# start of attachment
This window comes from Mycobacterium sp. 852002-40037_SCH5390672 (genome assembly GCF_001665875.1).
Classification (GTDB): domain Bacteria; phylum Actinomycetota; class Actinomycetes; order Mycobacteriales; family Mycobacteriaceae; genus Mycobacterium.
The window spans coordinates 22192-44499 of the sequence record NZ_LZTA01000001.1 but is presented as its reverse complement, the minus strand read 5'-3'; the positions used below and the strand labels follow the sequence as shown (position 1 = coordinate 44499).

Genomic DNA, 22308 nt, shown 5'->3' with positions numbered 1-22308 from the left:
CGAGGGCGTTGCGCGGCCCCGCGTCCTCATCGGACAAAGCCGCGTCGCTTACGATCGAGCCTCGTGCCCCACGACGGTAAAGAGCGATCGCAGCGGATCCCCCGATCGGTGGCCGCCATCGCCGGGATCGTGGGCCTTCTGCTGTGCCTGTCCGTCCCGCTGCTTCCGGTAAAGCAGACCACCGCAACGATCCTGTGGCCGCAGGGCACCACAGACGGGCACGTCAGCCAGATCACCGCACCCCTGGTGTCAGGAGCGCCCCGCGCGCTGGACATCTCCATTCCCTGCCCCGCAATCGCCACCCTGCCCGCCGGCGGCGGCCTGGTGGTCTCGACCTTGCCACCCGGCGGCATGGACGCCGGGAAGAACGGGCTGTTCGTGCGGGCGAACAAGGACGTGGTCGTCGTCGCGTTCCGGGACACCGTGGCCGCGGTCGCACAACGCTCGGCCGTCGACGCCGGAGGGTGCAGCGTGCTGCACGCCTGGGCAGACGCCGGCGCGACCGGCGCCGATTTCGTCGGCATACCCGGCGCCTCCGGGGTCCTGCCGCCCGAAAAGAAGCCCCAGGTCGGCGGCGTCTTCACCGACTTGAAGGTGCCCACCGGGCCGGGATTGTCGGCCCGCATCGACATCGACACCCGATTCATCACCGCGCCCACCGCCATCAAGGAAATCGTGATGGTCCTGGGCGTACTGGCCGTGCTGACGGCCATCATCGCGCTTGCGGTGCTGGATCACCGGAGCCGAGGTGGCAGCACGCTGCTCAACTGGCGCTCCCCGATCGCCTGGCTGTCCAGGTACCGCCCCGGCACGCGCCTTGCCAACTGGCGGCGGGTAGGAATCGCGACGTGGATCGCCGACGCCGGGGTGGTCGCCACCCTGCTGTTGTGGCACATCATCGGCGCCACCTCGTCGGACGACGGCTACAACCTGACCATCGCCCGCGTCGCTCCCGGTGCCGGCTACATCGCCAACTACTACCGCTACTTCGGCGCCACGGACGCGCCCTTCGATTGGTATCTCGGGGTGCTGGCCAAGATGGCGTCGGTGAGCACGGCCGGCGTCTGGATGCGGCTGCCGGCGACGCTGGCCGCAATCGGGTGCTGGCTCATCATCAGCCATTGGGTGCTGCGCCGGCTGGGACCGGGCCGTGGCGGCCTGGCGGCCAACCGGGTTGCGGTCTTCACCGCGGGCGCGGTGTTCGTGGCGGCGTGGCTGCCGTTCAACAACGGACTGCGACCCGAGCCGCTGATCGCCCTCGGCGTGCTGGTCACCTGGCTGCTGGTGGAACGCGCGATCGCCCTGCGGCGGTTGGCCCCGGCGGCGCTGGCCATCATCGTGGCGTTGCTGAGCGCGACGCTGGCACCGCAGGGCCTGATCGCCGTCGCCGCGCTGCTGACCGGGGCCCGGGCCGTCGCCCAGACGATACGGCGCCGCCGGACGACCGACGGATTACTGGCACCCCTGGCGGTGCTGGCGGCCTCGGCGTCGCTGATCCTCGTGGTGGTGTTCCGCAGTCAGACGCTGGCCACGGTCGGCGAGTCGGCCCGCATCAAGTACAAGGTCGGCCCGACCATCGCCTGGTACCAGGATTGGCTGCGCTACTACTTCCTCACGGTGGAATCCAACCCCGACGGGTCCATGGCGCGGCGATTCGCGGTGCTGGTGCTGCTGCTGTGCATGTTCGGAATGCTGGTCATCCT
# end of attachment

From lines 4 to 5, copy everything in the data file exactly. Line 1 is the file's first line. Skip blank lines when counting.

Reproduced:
Genomic DNA, 22308 nt, shown 5'->3' with positions numbered 1-22308 from the left:
CGAGGGCGTTGCGCGGCCCCGCGTCCTCATCGGACAAAGCCGCGTCGCTTACGATCGAGCCTCGTGCCCCACGACGGTAAAGAGCGATCGCAGCGGATCCCCCGATCGGTGGCCGCCATCGCCGGGATCGTGGGCCTTCTGCTGTGCCTGTCCGTCCCGCTGCTTCCGGTAAAGCAGACCACCGCAACGATCCTGTGGCCGCAGGGCACCACAGACGGGCACGTCAGCCAGATCACCGCACCCCTGGTGTCAGGAGCGCCCCGCGCGCTGGACATCTCCATTCCCTGCCCCGCAATCGCCACCCTGCCCGCCGGCGGCGGCCTGGTGGTCTCGACCTTGCCACCCGGCGGCATGGACGCCGGGAAGAACGGGCTGTTCGTGCGGGCGAACAAGGACGTGGTCGTCGTCGCGTTCCGGGACACCGTGGCCGCGGTCGCACAACGCTCGGCCGTCGACGCCGGAGGGTGCAGCGTGCTGCACGCCTGGGCAGACGCCGGCGCGACCGGCGCCGATTTCGTCGGCATACCCGGCGCCTCCGGGGTCCTGCCGCCCGAAAAGAAGCCCCAGGTCGGCGGCGTCTTCACCGACTTGAAGGTGCCCACCGGGCCGGGATTGTCGGCCCGCATCGACATCGACACCCGATTCATCACCGCGCCCACCGCCATCAAGGAAATCGTGATGGTCCTGGGCGTACTGGCCGTGCTGACGGCCATCATCGCGCTTGCGGTGCTGGATCACCGGAGCCGAGGTGGCAGCACGCTGCTCAACTGGCGCTCCCCGATCGCCTGGCTGTCCAGGTACCGCCCCGGCACGCGCCTTGCCAACTGGCGGCGGGTAGGAATCGCGACGTGGATCGCCGACGCCGGGGTGGTCGCCACCCTGCTGTTGTGGCACATCATCGGCGCCACCTCGTCGGACGACGGCTACAACCTGACCATCGCCCGCGTCGCTCCCGGTGCCGGCTACATCGCCAACTACTACCGCTACTTCGGCGCCACGGACGCGCCCTTCGATTGGTATCTCGGGGTGCTGGCCAAGATGGCGTCGGTGAGCACGGCCGGCGTCTGGATGCGGCTGCCGGCGACGCTGGCCGCAATCGGGTGCTGGCTCATCATCAGCCATTGGGTGCTGCGCCGGCTGGGACCGGGCCGTGGCGGCCTGGCGGCCAACCGGGTTGCGGTCTTCACCGCGGGCGCGGTGTTCGTGGCGGCGTGGCTGCCGTTCAACAACGGACTGCGACCCGAGCCGCTGATCGCCCTCGGCGTGCTGGTCACCTGGCTGCTGGTGGAACGCGCGATCGCCCTGCGGCGGTTGGCCCCGGCGGCGCTGGCCATCATCGTGGCGTTGCTGAGCGCGACGCTGGCACCGCAGGGCCTGATCGCCGTCGCCGCGCTGCTGACCGGGGCCCGGGCCGTCGCCCAGACGATACGGCGCCGCCGGACGACCGACGGATTACTGGCACCCCTGGCGGTGCTGGCGGCCTCGGCGTCGCTGATCCTCGTGGTGGTGTTCCGCAGTCAGACGCTGGCCACGGTCGGCGAGTCGGCCCGCATCAAGTACAAGGTCGGCCCGACCATCGCCTGGTACCAGGATTGGCTGCGCTACTACTTCCTCACGGTGGAATCCAACCCCGACGGGTCCATGGCGCGGCGATTCGCGGTGCTGGTGCTGCTGCTGTGCATGTTCGGAATGCTGGTCATCCT